Building a career in India of the late 1990s was like getting caught between devil and the deep sea. Traditional professions such as medicine, engineering and law were the elusive devil while information technology (IT) was the deep sea. The choice was clear though. If one couldn’t become a doctor, or an engineer, the quickest way to salvage the situation was to become the quintessential IT graduate.
Suddenly one would be considered smarter than the rest. Jobs were aplenty and going abroad – especially to the Silicon Valley – was always on the cards. Taking a cue from other sectors, and lured by fat paychecks, several coworkers in the media jumped on the dotcom bandwagon. A widespread herd mentality perpetuated this cycle.
While a lot of this zest was lost following the dotcom bust, IT continued to create significant volume of jobs. Practitioners of this craft gained social ascendancy even though they still didn’t have the respectability associated with being a doctor or an engineer. A farmer would be happier if his son learnt computers instead of engaging in agriculture, even if that meant unharvested crops.
Employability was the biggest factor, which IT then promised. It encompassed various sectors and almost all traditional brick-and-mortar companies had to have at least some kind of IT-interface, creating jobs that didn’t exist a generation ago. This may be anecdotal evidence from one country but the pattern was similar elsewhere too.
The cycle of growth, however, seems to be losing momentum or is at least undergoing fundamental reorientation. Recent reports suggest that in India, as many as 200,000 IT engineers stand to lose jobs in the next 3 years. The reason being attributed to this turnaround is “under-preparedness in adapting to newer technologies”.
Despite the robust growth in the number of IT-related jobs all over the world, something still seems amiss in the demand-supply equation, especially considering the fact that over 4 billion people are still offlineEhtesham Shahid
The future of work
With the rise of artificial intelligence, augmented reality and virtual reality, the traditional bread-and-butter information technology doesn’t guarantee employment. Those aware of the situation are either re-tooling or looking for greener pastures. The government is running various programs the results of which will only be known in the future.
Irrespective of the circumstances leading to job losses, we are faced with a different set of reality today. The IT revolution witnessed in the last 30 years may have pulled millions out of poverty but it now poses a new set of challenges for jobseekers as well as policymakers.
This is manifesting differently in different parts of the world. A Newsweek report says that brick-and-mortar retailers in the US are hemorrhaging jobs – 90,000 since last October – while Jeff Bezos, the founder of online retailer Amazon, has become the nation’s second richest man.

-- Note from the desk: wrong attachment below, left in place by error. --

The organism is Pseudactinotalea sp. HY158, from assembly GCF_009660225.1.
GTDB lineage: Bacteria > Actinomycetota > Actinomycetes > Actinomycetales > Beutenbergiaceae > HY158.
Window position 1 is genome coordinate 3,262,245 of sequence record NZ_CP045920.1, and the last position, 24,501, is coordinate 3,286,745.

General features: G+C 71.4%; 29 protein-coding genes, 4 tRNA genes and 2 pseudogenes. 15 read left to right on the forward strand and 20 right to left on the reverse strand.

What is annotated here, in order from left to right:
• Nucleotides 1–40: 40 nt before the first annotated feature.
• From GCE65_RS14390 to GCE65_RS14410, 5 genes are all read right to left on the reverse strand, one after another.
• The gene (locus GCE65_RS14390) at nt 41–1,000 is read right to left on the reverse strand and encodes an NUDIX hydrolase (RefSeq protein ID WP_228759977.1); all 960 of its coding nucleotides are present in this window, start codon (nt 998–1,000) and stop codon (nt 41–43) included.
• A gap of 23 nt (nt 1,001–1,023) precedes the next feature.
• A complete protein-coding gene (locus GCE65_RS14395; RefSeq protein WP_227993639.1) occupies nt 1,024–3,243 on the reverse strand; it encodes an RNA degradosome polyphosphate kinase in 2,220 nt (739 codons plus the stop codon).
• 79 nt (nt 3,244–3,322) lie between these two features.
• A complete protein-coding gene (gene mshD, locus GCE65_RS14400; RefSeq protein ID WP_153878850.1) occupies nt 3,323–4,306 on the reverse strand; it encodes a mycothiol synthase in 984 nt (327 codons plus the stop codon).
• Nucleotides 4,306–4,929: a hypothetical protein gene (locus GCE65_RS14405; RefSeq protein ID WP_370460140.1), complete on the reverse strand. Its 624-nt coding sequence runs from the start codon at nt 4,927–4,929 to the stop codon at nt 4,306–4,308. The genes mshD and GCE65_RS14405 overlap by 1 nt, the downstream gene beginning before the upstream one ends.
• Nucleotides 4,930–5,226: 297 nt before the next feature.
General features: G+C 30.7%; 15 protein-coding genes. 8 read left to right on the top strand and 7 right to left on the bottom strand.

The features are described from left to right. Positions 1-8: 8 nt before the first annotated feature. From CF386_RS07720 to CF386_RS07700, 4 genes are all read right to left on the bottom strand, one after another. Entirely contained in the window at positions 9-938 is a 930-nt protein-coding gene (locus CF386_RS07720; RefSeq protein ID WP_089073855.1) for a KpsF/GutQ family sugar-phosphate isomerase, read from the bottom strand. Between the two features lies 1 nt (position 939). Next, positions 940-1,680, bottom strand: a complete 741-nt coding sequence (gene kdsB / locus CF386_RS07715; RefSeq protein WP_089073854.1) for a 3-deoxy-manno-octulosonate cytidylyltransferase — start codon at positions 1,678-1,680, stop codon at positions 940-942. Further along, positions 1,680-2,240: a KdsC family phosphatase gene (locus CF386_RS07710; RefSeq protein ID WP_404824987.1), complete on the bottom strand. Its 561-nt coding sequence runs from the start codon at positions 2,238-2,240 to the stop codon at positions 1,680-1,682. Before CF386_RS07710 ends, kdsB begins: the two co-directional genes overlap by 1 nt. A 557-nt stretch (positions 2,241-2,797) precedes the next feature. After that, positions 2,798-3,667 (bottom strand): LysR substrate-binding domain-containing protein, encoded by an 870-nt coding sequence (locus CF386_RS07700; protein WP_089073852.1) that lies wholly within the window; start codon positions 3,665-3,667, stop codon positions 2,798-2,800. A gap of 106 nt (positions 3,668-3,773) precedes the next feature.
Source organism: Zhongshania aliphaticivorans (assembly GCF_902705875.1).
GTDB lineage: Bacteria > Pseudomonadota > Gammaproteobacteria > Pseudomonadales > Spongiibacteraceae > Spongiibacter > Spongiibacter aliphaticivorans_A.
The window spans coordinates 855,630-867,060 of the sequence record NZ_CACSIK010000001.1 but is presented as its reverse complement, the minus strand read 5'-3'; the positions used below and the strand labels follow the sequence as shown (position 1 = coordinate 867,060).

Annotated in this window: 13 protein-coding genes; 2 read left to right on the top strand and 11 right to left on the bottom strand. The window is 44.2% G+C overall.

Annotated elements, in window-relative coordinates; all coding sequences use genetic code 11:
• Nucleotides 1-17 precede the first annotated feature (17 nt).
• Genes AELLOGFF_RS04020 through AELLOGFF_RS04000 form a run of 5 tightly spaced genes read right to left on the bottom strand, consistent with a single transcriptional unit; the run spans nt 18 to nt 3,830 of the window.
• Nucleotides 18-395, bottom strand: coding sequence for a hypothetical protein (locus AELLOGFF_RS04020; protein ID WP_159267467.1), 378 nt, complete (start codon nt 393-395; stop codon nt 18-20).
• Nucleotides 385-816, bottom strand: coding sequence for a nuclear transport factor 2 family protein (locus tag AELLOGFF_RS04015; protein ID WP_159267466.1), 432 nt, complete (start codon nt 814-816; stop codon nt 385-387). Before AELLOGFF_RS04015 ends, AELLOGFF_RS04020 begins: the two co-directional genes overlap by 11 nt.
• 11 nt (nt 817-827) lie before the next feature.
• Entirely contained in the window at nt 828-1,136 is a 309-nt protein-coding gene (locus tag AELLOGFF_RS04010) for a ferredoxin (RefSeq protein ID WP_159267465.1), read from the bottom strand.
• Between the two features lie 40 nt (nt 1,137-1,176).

According to McKinsey & Company, 30-45 percent of the working-age population around the world remains underutilized, which translates into around 850 million people in the US, UK, Germany, Japan, Brazil, China, and India alone. Clearly, the benefits of IT revolution hasn’t reached their end.
The study also suggests that, on a global scale, the adaptation of automation technologies could affect 50 percent of the world economy, or 1.2 billion employees and $14.6 trillion in wages. This suggests that this asset can very quickly turn into a liablity.
Until very recently, there was widespread belief that technology is creating more jobs than it destroys. I am not sure it continues to be the case now.
We can probably seek solace from the McKinsey estimate that it may take at least two decades before automation reaches 50 percent of all of today’s work activities. That may suggest that we are 20 years away from a full-blown crisis but it may also mean the greater the automation, the more redundant human skills would become.
Fact remains that, despite the robust growth in the number of IT-related jobs all over the world, something still seems amiss in the demand-supply equation, especially considering the fact that over 4 billion people, or half of the world’s population, is still offline and 75 percent of this offline population is concentrated in only 20 countries.
Let us first make them all equal and then let technology unleash the automation we seem to be eagerly waiting for.
Ehtesham Shahid is Managing Editor at Al Arabiya English. For close to two decades he has worked as editor, correspondent, and business writer for leading publications, news wires and research organizations in India and the Gulf region. He loves to occasionally dabble with teaching and is collecting material for a book on unique tales of rural conflict and transformation from around the world. He can be reached at Ehtesham.Shahid@mbc.net and his twitter handle is @e2sham.